After their rough start in America when John Jacob Bausch (one of the founding partners of Bausch & Lomb, a major eyeglass firm which survives to this day) first made a pair of hoop springs with vulcanized rubber, pince nez quickly rose to a quite eminent position among old fashioned glasses.
The American Civil War first boosted them into prominence, when imports of spectacles from Europe were disrupted by conflict and materials costs skyrocketed thanks to the war effort. With less competition from Europe and a need for eyewear that would require less metal to make, pince nez soon emerged as one of the dominant vision aids in North America during the time of Lincoln.
Pince nez were not old fashioned glasses at the time, and in fact came to represent the cutting edge of fashion. Their status in public perceptions changed over time, as is the case with all fashions and styles. It is intriguing to see how the image of these vintage glasses altered over the course of just a few generations, maintaining their popularity but appealing in succession to several very diverse demographics.
Part of the fascination of pince nez today is this history of their cultural meaning, and part is the sheer eccentric variety of glasses manufactured in workshops or painstakingly handmade by skilled artisans. Though most fall into the broad categories already mentioned – defined by their bridge and the arrangement of their plaquettes, or nose pads – the actual application of these principles to making a pair of pince nez ranged from the starkly Spartan to the intriguingly baroque.
Pince nez as a patrician emblem
In their own era, pince nez were fairly expensive. Even mass produced pince nez included many tiny, precision-made moving parts which had to be hand-assembled, and since many pairs of pince nez were designed to be completely folding for convenience, this only added to the complexity of building a pair. By contrast, spectacles – with their simple hinges to secure the temples, and few or now other mechanical fittings – were relatively cheap.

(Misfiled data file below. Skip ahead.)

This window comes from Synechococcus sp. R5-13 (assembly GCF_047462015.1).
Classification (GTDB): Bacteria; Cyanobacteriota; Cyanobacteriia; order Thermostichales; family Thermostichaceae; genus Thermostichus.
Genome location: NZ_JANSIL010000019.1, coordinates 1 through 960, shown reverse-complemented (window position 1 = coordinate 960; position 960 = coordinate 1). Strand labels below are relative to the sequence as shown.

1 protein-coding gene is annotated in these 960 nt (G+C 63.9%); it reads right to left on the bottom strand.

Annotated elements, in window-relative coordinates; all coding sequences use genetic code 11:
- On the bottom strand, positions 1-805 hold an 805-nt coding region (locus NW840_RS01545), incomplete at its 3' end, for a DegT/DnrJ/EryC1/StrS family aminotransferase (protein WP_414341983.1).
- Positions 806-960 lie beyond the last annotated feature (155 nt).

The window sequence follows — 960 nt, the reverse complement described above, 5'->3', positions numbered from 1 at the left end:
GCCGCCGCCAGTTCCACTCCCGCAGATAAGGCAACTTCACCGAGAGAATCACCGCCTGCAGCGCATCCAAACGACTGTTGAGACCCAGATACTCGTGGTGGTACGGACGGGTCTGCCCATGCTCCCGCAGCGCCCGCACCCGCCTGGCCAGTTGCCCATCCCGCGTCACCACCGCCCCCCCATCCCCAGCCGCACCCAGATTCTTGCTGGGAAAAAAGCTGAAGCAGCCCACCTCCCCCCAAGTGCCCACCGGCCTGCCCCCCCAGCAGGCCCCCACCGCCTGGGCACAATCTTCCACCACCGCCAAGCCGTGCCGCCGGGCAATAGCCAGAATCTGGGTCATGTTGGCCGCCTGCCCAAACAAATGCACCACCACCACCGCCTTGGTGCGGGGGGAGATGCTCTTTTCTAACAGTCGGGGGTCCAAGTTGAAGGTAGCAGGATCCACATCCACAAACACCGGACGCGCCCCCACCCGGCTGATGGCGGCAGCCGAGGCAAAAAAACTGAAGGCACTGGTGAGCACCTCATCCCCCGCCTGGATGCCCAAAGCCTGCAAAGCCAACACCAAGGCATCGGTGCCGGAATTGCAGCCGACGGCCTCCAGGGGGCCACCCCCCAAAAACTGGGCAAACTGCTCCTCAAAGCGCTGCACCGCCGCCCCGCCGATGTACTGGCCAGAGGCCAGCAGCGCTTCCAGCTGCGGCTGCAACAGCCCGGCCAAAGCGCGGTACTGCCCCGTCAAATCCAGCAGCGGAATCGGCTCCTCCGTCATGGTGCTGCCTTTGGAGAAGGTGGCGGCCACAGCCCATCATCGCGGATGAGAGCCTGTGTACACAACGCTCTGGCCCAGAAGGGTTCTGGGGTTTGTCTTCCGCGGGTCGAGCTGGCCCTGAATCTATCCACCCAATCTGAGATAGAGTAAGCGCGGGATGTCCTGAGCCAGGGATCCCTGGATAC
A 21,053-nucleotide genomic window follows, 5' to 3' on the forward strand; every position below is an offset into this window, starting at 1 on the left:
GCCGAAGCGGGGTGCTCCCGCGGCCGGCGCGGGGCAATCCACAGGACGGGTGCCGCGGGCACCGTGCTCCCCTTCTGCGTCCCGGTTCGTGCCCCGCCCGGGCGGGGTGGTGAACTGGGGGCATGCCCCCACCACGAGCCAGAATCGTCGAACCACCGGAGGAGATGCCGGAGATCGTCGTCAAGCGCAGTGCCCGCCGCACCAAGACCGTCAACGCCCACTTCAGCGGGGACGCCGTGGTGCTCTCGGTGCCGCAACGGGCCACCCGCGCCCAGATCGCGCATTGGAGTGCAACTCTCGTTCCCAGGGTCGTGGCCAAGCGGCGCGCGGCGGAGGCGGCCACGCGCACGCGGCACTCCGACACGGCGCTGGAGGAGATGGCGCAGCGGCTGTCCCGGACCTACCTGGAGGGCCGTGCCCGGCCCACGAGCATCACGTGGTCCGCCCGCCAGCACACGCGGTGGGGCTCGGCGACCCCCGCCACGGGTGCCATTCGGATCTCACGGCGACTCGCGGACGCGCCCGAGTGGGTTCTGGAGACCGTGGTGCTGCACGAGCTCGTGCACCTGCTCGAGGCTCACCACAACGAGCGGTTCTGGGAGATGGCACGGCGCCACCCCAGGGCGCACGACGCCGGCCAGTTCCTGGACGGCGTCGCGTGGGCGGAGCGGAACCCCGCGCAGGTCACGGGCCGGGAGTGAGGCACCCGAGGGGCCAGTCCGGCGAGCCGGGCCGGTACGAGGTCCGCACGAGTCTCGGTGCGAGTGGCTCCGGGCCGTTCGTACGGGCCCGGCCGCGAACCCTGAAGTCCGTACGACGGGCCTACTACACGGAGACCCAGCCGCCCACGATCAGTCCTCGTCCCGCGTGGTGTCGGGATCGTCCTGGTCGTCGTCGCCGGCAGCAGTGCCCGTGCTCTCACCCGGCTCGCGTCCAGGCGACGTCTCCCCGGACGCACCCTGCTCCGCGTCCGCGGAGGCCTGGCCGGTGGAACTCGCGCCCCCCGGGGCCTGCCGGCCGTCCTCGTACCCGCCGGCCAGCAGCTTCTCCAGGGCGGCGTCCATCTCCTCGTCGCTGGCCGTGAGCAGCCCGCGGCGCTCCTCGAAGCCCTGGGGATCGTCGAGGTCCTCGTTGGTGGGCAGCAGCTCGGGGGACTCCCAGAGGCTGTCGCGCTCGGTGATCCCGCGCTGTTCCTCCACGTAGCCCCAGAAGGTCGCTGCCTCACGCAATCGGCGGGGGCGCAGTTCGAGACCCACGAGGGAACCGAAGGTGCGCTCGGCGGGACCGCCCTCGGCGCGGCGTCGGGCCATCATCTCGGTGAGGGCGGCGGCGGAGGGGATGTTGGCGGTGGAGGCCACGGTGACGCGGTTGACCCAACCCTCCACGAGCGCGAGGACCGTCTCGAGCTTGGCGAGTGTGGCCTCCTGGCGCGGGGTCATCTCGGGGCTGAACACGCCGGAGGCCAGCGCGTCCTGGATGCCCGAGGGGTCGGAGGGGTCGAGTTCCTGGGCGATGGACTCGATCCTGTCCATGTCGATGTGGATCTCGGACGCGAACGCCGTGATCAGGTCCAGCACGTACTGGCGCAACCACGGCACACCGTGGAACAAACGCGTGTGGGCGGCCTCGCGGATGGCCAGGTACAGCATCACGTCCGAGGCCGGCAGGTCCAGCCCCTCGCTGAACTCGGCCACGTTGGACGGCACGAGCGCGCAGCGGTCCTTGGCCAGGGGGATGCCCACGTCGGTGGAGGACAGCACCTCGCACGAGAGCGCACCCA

Adding to the cost of pince nez was the fact that the best were tailor-made to fit a specific individual. The hoop spring or bridge, the plaquettes and the springs that held them, and the other fixtures, were best if custom-made or at least custom-adjusted to the facial structure of the wearer. Since the ability of the pince nez to stay on, yet remain comfortable, depended on how closely they fit the user’s nose, these antique eyeglasses were at their most effective when individually tailored.
With the prices so high, it is unsurprising that plebeian users had to content themselves with mass-produced spectacles, while those with patrician resources and aspirations (or at least a very comfortable salary, such as doctors, lawyers, clergymen, army officers, and so on) were those most able to indulge a taste for pince nez.
Eventually, pince nez came to symbolize moneyed status or scholarly achievement – instead of merely being one of its “perks”, they had become a badge as well. This can be seen in many older films when a snooty British aristocrat or American industrialist is shown wearing pince-nez.
There was another reason why people preferred pince nez to spectacles during the 19th and early 20th century period of old fashioned glasses, however – the extremely vigorous aesthetic objection by people of that time to wearing eyeglasses at all.